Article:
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The last of Trump

With November now less than a year away, the Republicans’ tragedy is that Donald Trump is still the closest they have come to answering the question that wicked Steve Bannon started posing half a decade ago. Their old winning formula, Ronald Reagan’s “three-legged stool” of economic liberalism, a nod to social conservatism and a willingness to confront America’s enemies abroad, no longer did the trick. But what would?

Straightforward adoption of Bannon’s solution–a rough-edged nationalism aimed at winning over working class whites– would have led to electoral disaster. But Trump, helped along by the dubious magic of celebrity, represented enough to prevail in the primaries despite the best that the Republican establishment could throw at him. And then to just about everyone’s surprise (except, some say, Mike Pence, then the governor of Indiana, who knew his Midwest) he won. The importance of white working class support has been exaggerated, but not in that part of the world. Trump lost the popular vote, but success in a handful of states, sometimes by minuscule margins, (11,000 in Michigan, 44,000 in Pennsylvania and, in Wisconsin, a state where Hillary Clinton failed to campaign, 23,000 ) was enough to hand him the job.

Trump’s ability to stir up opposition, by word, by deed, by tweet and by being himself should worry Republicans.

To have won in such a way–and against such a weak candidate–was not an ideal launch pad for the re-election bid to come. Under the circumstances, and with the benefit of a Republican majority in both House and Senate in his first two years, Trump might have been expected to govern in a manner designed to broaden his base. That’s not what he did, in style or in substance, and the GOP paid the price in the midterms. While a president’s first midterm elections are often a trial, 2018’s were an unusually blunt warning of turbulence ahead.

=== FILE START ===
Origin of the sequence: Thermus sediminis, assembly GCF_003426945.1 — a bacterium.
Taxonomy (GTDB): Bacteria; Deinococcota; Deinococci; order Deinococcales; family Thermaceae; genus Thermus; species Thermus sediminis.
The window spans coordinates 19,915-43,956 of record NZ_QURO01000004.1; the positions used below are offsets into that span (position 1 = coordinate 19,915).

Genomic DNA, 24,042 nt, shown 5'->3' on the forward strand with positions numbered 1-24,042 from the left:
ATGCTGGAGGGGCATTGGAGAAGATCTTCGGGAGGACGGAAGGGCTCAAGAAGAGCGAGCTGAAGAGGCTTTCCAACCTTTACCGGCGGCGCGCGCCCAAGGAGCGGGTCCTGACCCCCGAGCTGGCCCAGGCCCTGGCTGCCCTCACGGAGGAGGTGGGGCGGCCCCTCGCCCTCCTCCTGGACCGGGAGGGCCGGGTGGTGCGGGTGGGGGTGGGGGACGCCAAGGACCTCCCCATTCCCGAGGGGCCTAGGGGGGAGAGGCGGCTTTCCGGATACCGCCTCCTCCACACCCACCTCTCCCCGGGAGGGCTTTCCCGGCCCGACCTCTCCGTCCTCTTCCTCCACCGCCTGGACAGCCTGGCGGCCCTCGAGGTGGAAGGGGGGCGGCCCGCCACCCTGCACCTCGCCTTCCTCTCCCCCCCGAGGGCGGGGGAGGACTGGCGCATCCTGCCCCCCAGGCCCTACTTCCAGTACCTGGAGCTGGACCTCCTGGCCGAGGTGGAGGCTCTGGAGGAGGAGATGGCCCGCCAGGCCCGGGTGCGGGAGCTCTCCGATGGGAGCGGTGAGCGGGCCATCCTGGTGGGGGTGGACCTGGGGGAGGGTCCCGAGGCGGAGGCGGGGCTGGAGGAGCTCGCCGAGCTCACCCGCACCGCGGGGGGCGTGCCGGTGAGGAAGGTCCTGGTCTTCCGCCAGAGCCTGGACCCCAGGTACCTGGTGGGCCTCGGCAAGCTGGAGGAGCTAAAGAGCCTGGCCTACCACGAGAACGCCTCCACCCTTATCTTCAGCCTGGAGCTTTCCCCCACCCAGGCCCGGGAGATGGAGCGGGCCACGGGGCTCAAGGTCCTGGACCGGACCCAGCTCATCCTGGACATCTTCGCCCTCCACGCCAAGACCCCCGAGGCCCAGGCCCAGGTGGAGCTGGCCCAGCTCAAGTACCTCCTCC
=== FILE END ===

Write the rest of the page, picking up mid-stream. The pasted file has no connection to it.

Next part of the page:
Despite a respectably growing economy, the Republicans lost control of the House. More ominously still for the GOP, turnout jumped to over 50 per cent (about ten percentage points above the midterm norm). This surge was not confined to Democrats, but the dramatically increased participation by segments of the population opposed to Trump–notably Latinos and the young (70 per cent of both groups are estimated to have voted Democratic)– not known for showing up for midterms was striking. Trump’s ability to stir up opposition, by word, by deed, by tweet and by being himself should worry Republicans. If the swing away from the GOP among suburban voters in the 2019 off-year elections in both Virginia and Kentucky is any guide, it’s as potent as it ever was. Meanwhile, the fight over impeachment will only raise the temperature further.

Midterm losses in Pennsylvania, Michigan and Wisconsin rubbed salt in Republican wounds, and Democrats won’t repeat Clinton’s sin of omission in Wisconsin this year. The Democratic convention will be held in Milwaukee, not only the state’s biggest city, but one with a large African-American population. Black turnout there fell sharply in 2016 (as elsewhere: the absence of Barack Obama from the ticket took a toll). That’s something the Democrats would like to reverse, although both the midterms and the 2019 elections suggest that the chance to vote against Trump counts for less with African-Americans than the opportunity to vote for Obama.

Evan El-Amin / Shutterstock.com
Evan El-Amin / Shutterstock.com

One explanation for the GOP losing the House in 2018 was the high number of Republican incumbents who bowed out ahead of the election, at least a few of them, presumably, unable to see a future in a party turning Trump at an astonishing pace. Compared with previous presidents, Trump’s approval ratings have been dismal, often failing to break 40 per cent, yet with Republican voters, he has averaged scores in the eighties, a performance, as of December, largely unaffected by the impeachment hearings, a spectacle up to then viewed, on both sides, through a partisan lens. Republican stalwarts may not approve of all the acts in the Trump circus, but their more–what’s the word–problematic aspects were not much of a secret in 2016 and they are not much of a secret now. Nevertheless, so long as Trump delivers enough of what they voted for (frequently little more than mood music), and so long as he can keep ahead of the investigators–his failings will be overlooked.